Is 65 too early a point in your life to make that change?

It’s way too early. The reality is, all it gives you is a bit of freedom and a lot of flexibility to get your money out. Taking your money out at that point and doing something potentially suboptimal with it is one of the worst things people can do. At age 65, you’ve probably got another 25 years ahead of you. If you were someone with a 25-year time horizon and you walked into a financial adviser’s office and said, “I want this money to last me 25 years, where should I invest it?”, the general answer, putting aside any circumstances, would be 100% equities. Why, then, is there a life stages type of approach that de-risks people to the point that, at age 65, they’re 100% cash? That’s the complete opposite of where they should be, if they’re going to use that lump sum to generate a lifestyle that they want. A well-managed portfolio of 100% equities can then be de-risked, slowly, from that point onwards, but is should still have 100% equities and be managed on a 20-year time horizon.

So, when you hit 65, your KiwiSaver portfolio will have shares?

I can tell you that my KiwiSaver is still in the Booster geared growth fund, even at age 58, because I’m looking way beyond age 65. All of our staff, generally, have been in it. This brings up the issue of gearing, because as a fund manager and anyone involved in that area knows, equities outperform cash over the long-term. Particularly in a low interest rate environment, why would you not, therefore, borrow cash and invest it in equities?

We used to see a lot of geared equity products, particularly in Australia. Is the industry being far too conservative around equities?

Unfortunately, the example in Australia was typical Australians! No disrespect, it’s a generalisation! They don’t do things by halves. The typical geared superannuation fund over there was two to three times geared. When you’re investing in listed securities, that is way too much gearing. You can gear that much up when you go into long-term property; the downside risks are more limited and it’s not marked to market on a daily basis. The problem in Australia was that with three times geared, if you have a 30% downturn in your stock market (which they did in 2007), that wipes it out.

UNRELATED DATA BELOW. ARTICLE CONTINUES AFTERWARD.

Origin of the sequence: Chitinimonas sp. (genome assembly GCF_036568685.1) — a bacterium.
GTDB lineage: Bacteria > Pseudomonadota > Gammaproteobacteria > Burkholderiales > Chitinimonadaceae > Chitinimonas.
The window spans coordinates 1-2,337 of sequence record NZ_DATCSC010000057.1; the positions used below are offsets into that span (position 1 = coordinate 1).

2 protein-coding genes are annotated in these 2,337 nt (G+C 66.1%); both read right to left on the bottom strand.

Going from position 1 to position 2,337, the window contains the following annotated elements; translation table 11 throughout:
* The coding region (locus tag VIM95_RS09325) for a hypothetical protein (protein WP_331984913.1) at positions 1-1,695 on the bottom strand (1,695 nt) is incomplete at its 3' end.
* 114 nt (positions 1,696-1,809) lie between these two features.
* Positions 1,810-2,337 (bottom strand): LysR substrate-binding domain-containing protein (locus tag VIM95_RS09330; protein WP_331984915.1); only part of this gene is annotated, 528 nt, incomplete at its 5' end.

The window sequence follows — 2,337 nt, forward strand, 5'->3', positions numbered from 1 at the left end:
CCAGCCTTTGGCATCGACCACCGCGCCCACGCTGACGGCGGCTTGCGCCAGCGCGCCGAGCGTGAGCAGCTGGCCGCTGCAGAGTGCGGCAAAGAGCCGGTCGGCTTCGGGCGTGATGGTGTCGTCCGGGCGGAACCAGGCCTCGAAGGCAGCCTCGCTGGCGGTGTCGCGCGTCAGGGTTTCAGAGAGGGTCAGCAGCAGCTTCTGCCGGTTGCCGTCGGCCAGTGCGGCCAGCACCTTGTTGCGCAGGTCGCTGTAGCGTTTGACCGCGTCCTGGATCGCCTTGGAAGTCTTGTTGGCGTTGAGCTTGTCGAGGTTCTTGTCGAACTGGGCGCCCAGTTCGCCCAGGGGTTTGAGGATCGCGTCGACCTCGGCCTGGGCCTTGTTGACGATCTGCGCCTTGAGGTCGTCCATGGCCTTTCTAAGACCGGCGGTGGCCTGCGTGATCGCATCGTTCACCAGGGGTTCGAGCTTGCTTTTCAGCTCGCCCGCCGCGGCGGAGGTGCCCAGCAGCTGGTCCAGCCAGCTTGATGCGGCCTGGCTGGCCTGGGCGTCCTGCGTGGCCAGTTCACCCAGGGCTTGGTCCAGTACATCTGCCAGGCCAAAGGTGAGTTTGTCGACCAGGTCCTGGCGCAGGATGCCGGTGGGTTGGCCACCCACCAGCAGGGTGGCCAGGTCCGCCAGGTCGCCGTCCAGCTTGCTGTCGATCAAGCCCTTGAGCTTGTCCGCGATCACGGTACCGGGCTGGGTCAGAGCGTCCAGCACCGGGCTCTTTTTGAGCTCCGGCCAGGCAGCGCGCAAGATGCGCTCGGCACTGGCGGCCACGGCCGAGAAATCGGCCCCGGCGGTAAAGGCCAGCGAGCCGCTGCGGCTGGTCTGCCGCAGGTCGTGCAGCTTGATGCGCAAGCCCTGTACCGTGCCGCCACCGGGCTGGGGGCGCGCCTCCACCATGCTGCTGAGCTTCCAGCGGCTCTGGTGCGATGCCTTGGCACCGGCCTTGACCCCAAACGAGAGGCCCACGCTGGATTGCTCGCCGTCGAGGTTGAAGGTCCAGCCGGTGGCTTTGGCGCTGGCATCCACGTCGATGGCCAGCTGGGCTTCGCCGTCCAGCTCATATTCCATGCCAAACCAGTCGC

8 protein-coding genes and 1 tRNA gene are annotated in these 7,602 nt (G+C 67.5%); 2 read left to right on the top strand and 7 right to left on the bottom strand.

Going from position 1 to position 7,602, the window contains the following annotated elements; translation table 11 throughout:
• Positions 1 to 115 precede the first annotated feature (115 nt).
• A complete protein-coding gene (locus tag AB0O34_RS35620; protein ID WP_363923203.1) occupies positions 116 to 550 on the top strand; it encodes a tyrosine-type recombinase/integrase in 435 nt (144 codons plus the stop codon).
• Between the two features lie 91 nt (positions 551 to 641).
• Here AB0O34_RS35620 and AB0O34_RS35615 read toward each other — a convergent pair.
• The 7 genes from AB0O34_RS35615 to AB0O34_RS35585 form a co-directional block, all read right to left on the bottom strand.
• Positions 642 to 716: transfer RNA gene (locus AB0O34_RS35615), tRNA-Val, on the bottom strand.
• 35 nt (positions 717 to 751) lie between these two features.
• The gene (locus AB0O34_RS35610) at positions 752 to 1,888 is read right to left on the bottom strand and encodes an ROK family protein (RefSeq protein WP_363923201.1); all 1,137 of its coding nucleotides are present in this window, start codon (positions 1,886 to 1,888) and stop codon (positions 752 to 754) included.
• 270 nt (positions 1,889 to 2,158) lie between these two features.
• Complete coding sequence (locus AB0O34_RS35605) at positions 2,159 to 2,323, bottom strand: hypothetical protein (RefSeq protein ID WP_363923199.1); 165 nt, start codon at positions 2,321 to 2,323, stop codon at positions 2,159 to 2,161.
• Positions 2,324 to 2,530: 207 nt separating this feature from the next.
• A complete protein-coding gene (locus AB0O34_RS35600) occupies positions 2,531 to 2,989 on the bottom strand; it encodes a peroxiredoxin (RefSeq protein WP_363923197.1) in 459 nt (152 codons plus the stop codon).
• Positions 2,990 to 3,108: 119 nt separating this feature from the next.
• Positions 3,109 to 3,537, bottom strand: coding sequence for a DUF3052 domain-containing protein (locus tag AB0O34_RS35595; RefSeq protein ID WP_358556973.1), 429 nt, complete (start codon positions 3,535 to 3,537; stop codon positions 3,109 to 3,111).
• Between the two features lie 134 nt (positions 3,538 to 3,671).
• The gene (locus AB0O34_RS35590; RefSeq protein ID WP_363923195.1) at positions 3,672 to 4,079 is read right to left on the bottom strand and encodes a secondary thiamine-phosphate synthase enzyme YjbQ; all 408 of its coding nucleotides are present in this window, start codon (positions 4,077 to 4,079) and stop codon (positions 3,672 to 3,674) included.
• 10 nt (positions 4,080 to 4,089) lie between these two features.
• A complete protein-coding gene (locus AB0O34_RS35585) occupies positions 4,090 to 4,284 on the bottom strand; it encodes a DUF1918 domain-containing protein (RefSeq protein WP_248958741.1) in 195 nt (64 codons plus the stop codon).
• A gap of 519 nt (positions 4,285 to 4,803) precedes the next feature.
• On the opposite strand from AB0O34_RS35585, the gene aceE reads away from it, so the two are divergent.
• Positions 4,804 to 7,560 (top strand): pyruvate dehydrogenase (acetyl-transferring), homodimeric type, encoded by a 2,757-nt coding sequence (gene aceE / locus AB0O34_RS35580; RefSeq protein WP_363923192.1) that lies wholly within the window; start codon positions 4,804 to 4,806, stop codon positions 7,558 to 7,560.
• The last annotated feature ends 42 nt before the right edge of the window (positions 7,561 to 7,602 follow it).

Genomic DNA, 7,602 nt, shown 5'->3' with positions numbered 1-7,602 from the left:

In your view, what’s an appropriate maximum gearing level?

About 50% maximum. Australia was 200-300%. If you’re facing a scenario where the markets might fall 20-30%, 50% gearing is only going to mean your maximum downside risk, which is the most important aspect, is about 50%. That in itself is still a big number, but if it’s a well-managed and well-diversified portfolio, then probably the downside risks – even at 50% gearing – aren’t too bad. However, you certainly don’t want to be going much beyond that.

Do you put some sort of protection in there?

Yes, we do. What we try to do, if we’re looking at a geared equity-type vehicle, is to just keep monitoring the level of the borrowing cost versus the underlying income stream that’s coming from the assets. A good rule of thumb would be for that to be fairly neutral.